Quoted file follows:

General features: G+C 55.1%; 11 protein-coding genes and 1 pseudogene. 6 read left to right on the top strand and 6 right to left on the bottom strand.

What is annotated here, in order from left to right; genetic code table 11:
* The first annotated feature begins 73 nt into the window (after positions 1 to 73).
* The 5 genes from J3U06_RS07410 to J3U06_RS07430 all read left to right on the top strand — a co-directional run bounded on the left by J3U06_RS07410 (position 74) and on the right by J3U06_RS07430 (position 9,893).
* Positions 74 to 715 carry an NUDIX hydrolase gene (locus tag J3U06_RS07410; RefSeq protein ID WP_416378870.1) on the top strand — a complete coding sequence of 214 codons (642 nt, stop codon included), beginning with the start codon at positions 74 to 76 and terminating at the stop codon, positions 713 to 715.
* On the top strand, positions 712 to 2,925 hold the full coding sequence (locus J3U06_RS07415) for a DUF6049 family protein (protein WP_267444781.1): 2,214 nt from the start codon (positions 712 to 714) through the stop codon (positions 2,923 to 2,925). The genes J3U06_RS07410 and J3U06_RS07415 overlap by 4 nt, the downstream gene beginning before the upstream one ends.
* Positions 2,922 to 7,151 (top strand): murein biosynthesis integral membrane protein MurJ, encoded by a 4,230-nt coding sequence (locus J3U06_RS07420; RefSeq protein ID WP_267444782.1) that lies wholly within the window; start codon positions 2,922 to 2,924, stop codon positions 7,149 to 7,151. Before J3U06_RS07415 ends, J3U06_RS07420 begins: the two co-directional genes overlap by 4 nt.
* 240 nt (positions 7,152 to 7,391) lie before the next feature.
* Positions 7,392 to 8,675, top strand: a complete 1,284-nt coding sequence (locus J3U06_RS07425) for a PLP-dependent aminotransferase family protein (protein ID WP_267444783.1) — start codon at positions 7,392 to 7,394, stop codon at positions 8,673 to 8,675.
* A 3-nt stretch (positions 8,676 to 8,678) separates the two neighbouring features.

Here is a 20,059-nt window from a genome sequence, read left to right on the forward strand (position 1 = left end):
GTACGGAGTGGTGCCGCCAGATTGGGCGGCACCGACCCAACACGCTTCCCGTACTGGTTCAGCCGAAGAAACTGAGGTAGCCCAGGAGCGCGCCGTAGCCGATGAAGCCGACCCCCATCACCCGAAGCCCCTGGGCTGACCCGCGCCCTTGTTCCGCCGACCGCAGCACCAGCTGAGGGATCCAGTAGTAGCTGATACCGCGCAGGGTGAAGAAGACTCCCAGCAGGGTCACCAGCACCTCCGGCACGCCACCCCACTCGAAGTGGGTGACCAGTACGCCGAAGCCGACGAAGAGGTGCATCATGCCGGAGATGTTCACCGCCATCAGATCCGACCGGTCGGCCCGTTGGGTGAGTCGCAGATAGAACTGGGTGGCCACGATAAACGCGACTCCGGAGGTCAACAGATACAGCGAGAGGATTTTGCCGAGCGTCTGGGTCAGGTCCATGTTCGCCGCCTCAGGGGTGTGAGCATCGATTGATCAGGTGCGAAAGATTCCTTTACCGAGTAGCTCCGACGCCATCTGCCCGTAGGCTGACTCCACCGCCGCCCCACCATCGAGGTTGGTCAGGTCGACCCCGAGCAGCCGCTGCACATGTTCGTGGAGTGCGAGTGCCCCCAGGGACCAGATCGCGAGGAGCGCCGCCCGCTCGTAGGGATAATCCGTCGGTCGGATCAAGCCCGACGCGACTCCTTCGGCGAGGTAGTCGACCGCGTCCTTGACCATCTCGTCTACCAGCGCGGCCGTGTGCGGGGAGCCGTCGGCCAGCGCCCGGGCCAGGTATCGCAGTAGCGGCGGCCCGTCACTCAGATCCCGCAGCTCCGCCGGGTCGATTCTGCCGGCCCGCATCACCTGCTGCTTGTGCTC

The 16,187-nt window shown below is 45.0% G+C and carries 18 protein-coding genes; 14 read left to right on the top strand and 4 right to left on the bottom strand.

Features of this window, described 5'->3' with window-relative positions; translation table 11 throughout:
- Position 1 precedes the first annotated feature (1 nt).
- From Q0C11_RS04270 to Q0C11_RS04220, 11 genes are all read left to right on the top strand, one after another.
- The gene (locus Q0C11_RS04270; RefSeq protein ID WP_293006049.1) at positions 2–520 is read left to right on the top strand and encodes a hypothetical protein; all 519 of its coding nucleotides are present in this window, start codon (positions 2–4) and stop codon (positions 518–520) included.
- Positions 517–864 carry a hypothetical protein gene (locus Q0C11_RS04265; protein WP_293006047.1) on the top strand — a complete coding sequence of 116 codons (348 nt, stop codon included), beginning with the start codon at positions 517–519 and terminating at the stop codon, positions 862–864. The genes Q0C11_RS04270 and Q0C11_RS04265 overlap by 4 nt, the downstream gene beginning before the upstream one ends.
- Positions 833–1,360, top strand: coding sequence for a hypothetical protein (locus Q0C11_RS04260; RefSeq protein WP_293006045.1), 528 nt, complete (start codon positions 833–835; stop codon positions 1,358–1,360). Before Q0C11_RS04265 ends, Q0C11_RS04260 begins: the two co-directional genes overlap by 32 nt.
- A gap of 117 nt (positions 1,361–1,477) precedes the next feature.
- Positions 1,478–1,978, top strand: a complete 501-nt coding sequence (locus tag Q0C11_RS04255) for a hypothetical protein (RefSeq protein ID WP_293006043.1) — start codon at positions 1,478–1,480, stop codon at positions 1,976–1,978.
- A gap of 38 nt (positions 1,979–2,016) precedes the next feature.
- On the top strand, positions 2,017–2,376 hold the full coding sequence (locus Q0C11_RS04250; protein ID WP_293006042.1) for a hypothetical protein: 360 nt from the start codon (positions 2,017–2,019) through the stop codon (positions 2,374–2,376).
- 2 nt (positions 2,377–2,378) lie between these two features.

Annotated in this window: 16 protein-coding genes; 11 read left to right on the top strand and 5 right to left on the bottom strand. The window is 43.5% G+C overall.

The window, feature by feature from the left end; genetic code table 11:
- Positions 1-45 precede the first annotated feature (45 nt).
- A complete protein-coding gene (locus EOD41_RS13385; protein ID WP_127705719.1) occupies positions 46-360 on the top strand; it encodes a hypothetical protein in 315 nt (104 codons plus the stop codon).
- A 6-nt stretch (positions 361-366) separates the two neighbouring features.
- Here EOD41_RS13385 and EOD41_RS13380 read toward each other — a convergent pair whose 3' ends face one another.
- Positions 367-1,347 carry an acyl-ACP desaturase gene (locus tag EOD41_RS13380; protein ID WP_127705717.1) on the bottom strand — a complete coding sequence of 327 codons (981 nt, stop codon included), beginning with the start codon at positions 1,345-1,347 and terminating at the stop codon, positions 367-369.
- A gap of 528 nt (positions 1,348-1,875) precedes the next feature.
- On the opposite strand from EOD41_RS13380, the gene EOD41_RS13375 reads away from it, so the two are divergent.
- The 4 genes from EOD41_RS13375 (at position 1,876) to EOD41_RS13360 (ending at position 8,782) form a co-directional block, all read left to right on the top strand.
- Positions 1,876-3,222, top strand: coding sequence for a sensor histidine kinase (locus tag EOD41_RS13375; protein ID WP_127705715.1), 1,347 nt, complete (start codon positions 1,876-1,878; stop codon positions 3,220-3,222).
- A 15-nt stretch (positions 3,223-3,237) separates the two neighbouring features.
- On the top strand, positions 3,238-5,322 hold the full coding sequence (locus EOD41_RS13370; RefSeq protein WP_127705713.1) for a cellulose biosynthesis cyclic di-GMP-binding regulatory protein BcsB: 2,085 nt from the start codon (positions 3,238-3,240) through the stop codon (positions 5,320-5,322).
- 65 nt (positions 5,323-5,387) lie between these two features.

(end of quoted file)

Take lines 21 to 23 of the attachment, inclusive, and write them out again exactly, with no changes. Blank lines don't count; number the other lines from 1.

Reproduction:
- Positions 1,478–1,978, top strand: a complete 501-nt coding sequence (locus tag Q0C11_RS04255) for a hypothetical protein (RefSeq protein ID WP_293006043.1) — start codon at positions 1,478–1,480, stop codon at positions 1,976–1,978.
- A gap of 38 nt (positions 1,979–2,016) precedes the next feature.
- On the top strand, positions 2,017–2,376 hold the full coding sequence (locus Q0C11_RS04250; protein ID WP_293006042.1) for a hypothetical protein: 360 nt from the start codon (positions 2,017–2,019) through the stop codon (positions 2,374–2,376).